**TL;DR:** `NaN`

have an arbitrary representation between `2 ^ 1024`

and `2 ^ 1025`

(bounds not included), and `- 1.5 * 2 ^ 1024`

(which is *one possible*) `NaN`

happens to be the one you hit.

# Why any reasoning is off

What is happening here?

You're entering the region of undefined behaviour. Or at least that is what you would call it in some other languages. The report defines `round`

as follows:

The `ceiling`

, `floor`

, `truncate`

, and `round`

functions each take a real fractional argument and return an integral result. … `round x`

returns the nearest integer to `x`

, the even integer if `x`

is equidistant between two integers.

In our case `x`

does not represent a number to begin with. According to 6.4.6, `y = round x`

should fulfil that any other `z`

from `round`

's codomain has an equal or greater distance:

```
y = round x ⇒ ∀z : dist(z,x) >= dist(y,x)
```

However, the distance (aka the subtraction) of numbers is defined only for, well, numbers. If we used

```
dist n d = fromIntegral n - d
```

we get in trouble soon: any operation that includes `NaN`

will return `NaN`

again, and comparisons on `NaN`

fail, so our property above **does not hold for any** `z`

if `x`

was a `NaN`

to begin with. If we check for `NaN`

, we can return any value, but then our property **holds for all pairs**:

```
dist n d = if isNaN d then constant else fromIntegral n - d
```

So we're completely arbitrary in what `round x`

shall return if `x`

was not a number.

# Why do we get that large number regardless?

"OK", I hear you say, "that's all fine and dandy, but why do I get that number?" That's a good question.

Is this behavior intended?

Somewhat. It isn't really intended, but to be expected. First of all, we have to know how `Double`

works.

## IEE 754 double precision floating point numbers

A `Double`

in Haskell is usually a IEEE 754 compliant double precision floating point number, that is a number that has 64 bits and is represented with

```
x = s * m * (b ^ e)
```

where `s`

is a single bit, `m`

is the mantissa (52 bits) and `e`

is the exponent (11 bits, `floatRange`

). `b`

is the base, and its usually `2`

(you can check with `floadRadix`

). Since the value of `m`

is normalized, every well-formed `Double`

has a unique representation.

## IEEE 754 NaN

Except `NaN`

. `NaN`

is represented as the e_{max}+1, *as well as a non-zero mantissa*. So if the bitfield

```
SEEEEEEEEEEEMMMMMMMMMMMMMMMMMMMMMMMMMMMMMMMMMMMMMMMMMMMMMMMMMMMM
```

represents a `Double`

, what's a valid way to represent `NaN`

?

```
?111111111111000000000000000000000000000000000000000000000000000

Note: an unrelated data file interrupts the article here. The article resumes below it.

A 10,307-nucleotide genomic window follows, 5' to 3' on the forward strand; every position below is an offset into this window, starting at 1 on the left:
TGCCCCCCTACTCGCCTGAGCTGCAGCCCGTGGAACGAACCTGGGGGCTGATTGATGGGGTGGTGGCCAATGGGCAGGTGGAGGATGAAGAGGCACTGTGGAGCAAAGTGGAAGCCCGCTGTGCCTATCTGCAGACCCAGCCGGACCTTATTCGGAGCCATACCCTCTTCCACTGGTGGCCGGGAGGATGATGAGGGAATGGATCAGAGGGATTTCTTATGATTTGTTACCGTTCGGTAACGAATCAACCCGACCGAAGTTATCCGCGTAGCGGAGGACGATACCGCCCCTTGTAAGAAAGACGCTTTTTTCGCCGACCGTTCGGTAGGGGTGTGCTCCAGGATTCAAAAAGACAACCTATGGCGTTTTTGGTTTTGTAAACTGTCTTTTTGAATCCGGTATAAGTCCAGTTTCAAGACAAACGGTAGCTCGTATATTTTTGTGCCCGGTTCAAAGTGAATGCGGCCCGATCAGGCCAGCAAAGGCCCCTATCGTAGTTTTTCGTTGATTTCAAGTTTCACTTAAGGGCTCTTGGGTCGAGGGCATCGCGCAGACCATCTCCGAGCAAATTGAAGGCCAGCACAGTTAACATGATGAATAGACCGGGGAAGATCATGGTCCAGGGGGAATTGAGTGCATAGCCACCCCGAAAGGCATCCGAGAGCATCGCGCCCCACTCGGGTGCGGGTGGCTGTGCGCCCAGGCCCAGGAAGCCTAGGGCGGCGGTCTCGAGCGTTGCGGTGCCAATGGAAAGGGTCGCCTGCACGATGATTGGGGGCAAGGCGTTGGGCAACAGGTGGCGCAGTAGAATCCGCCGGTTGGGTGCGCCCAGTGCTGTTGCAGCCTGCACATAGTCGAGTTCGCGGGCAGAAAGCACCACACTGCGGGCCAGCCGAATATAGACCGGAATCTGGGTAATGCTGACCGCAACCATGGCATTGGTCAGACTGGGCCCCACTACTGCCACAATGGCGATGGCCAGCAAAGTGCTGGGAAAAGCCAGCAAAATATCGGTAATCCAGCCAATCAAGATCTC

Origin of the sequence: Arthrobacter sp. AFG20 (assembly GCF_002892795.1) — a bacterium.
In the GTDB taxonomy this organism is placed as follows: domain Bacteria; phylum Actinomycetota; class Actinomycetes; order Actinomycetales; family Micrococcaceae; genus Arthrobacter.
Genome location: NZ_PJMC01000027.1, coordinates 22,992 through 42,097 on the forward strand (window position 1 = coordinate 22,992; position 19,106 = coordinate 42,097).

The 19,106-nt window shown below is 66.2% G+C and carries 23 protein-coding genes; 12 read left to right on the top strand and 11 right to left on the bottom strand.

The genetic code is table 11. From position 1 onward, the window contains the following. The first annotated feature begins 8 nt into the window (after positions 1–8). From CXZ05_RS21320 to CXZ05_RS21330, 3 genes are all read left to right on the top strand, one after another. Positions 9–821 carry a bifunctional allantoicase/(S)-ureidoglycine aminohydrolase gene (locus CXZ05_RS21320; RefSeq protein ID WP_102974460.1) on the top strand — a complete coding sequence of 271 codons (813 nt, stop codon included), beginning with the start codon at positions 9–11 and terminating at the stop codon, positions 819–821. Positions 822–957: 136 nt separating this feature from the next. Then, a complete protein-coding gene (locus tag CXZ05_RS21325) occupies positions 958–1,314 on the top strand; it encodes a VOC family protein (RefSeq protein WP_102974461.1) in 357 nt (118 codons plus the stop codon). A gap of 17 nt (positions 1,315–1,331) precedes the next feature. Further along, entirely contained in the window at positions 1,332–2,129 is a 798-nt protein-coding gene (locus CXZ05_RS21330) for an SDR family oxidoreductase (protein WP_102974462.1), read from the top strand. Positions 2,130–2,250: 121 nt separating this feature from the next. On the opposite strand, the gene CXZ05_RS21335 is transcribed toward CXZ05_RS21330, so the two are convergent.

^
```

That is, a single `M`

is set to `1`

, the other are not necessary to set this notion. The sign is arbitrary. Why only a single bit? Because its sufficient.

## Interpret NaN as `Double`

Now, when we ignore the fact that this is a malformed `Double`

—a `NaN`

– and really, *really*, *really* want to interpret it as number, what number would we get?

```
m = 1.5
e = 1024
x = 1.5 * 2 ^ 1024
= 3 * 2 ^ 1024 / 2
= 3 * 2 ^ 1023
```

And lo and behold, that's exactly the number you get for `round (0/0)`

:

```
ghci> round $ 0 / 0
-269653970229347386159395778618353710042696546841345985910145121736599013708251444699062715983611304031680170819807090036488184653221624933739271145959211186566651840137298227914453329401869141179179624428127508653257226023513694322210869665811240855745025766026879447359920868907719574457253034494436336205824
ghci> negate $ 3 * 2 ^ 1023
-269653970229347386159395778618353710042696546841345985910145121736599013708251444699062715983611304031680170819807090036488184653221624933739271145959211186566651840137298227914453329401869141179179624428127508653257226023513694322210869665811240855745025766026879447359920868907719574457253034494436336205824
```

Which brings our small adventure to a halt. We have a `NaN`

, which yields a `2 ^ 1024`

, and we have some non-zero mantissa, which yields a result with absolute value between `2 ^ 1024 < x < 2 ^ 1025`

.

Note that this isn't the only way `NaN`

can get represented:

In IEEE 754, NaNs are often represented as floating-point numbers with the exponent e_{max} + 1 and nonzero significands. Implementations are free to put system-dependent information into the significand. Thus there is not a unique NaN, but rather a whole family of NaNs.

For more information, see the classic paper on floating point numbers by Goldberg.

`properFraction`

which is used to implement`round`

, test it with:`fst $ properFraction $ (0/0 :: Double) :: Integer`

. If you test with`fst $ properFraction $ (0/0 :: Float) :: Integer`

, you get`-510423550381407695195061911147652317184`

instead.`properFraction`

is implemented here: github.com/ghc/ghc/blob/master/libraries/base/GHC/… – Centril Jun 6 '17 at 1:03`round NaN`

. – Daniel Wagner Jun 6 '17 at 1:18`roundFP :: Double -> Double`

which 1) can perform rounding without an intermediate integral type, and 2) can map NaN to NaN. – chi Jun 6 '17 at 7:58`not (round NaN > -Infinity)`

;). – Zeta Jun 6 '17 at 10:17